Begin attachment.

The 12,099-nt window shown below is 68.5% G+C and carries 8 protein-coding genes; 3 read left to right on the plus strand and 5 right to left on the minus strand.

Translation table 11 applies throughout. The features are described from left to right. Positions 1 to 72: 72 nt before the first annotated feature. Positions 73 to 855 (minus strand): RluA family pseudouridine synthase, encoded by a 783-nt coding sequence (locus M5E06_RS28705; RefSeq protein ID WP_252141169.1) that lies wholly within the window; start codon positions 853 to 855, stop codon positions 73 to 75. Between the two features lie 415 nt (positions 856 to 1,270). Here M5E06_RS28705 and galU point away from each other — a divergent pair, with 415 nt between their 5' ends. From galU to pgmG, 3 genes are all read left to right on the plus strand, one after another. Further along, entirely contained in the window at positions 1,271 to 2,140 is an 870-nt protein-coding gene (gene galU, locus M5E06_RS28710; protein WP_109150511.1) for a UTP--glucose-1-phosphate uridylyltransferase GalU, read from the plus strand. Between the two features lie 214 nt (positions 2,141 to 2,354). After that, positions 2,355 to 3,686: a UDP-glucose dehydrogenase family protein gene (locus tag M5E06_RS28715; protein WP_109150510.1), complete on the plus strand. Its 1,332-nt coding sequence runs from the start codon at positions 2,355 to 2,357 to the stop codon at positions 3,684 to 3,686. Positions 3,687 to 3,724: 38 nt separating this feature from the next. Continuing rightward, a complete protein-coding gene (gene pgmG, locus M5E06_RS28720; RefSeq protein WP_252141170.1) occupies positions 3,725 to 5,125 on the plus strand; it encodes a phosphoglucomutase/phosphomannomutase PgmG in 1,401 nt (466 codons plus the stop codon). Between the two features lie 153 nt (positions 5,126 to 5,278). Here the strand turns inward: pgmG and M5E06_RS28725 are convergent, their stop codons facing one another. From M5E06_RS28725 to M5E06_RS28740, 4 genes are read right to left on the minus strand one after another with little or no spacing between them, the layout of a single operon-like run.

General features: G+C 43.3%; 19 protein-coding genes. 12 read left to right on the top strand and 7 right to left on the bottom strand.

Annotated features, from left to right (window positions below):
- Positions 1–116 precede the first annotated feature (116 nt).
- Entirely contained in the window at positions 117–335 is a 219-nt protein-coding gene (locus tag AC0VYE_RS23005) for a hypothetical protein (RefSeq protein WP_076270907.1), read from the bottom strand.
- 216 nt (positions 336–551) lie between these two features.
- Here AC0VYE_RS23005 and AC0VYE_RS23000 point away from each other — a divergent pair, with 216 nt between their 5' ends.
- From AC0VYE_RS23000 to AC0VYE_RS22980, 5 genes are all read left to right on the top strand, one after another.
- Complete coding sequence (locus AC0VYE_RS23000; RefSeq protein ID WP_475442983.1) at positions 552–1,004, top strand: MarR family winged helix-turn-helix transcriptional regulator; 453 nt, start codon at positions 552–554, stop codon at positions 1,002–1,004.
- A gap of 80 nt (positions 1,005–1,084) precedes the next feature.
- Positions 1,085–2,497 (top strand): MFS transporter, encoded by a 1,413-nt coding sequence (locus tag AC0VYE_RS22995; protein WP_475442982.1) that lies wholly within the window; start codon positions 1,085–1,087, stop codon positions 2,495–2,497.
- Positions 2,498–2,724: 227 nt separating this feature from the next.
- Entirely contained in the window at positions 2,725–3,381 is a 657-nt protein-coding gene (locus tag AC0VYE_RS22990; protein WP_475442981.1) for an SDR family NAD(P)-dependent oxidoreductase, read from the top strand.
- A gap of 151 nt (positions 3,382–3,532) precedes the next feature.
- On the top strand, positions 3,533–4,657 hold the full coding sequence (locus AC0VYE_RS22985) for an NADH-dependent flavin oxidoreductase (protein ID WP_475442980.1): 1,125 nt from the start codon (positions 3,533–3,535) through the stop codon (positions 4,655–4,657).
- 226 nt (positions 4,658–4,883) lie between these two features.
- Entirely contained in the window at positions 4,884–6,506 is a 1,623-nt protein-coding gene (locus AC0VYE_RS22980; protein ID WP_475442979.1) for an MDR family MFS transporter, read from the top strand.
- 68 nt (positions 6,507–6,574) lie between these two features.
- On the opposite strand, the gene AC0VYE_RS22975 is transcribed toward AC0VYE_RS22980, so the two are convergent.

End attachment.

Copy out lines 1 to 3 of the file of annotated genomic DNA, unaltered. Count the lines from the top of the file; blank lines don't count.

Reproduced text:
The 12,099-nt window shown below is 68.5% G+C and carries 8 protein-coding genes; 3 read left to right on the plus strand and 5 right to left on the minus strand.

Translation table 11 applies throughout. The features are described from left to right. Positions 1 to 72: 72 nt before the first annotated feature. Positions 73 to 855 (minus strand): RluA family pseudouridine synthase, encoded by a 783-nt coding sequence (locus M5E06_RS28705; RefSeq protein ID WP_252141169.1) that lies wholly within the window; start codon positions 853 to 855, stop codon positions 73 to 75. Between the two features lie 415 nt (positions 856 to 1,270). Here M5E06_RS28705 and galU point away from each other — a divergent pair, with 415 nt between their 5' ends. From galU to pgmG, 3 genes are all read left to right on the plus strand, one after another. Further along, entirely contained in the window at positions 1,271 to 2,140 is an 870-nt protein-coding gene (gene galU, locus M5E06_RS28710; protein WP_109150511.1) for a UTP--glucose-1-phosphate uridylyltransferase GalU, read from the plus strand. Between the two features lie 214 nt (positions 2,141 to 2,354). After that, positions 2,355 to 3,686: a UDP-glucose dehydrogenase family protein gene (locus tag M5E06_RS28715; protein WP_109150510.1), complete on the plus strand. Its 1,332-nt coding sequence runs from the start codon at positions 2,355 to 2,357 to the stop codon at positions 3,684 to 3,686. Positions 3,687 to 3,724: 38 nt separating this feature from the next. Continuing rightward, a complete protein-coding gene (gene pgmG, locus M5E06_RS28720; RefSeq protein WP_252141170.1) occupies positions 3,725 to 5,125 on the plus strand; it encodes a phosphoglucomutase/phosphomannomutase PgmG in 1,401 nt (466 codons plus the stop codon). Between the two features lie 153 nt (positions 5,126 to 5,278). Here the strand turns inward: pgmG and M5E06_RS28725 are convergent, their stop codons facing one another. From M5E06_RS28725 to M5E06_RS28740, 4 genes are read right to left on the minus strand one after another with little or no spacing between them, the layout of a single operon-like run.

General features: G+C 43.3%; 19 protein-coding genes. 12 read left to right on the top strand and 7 right to left on the bottom strand.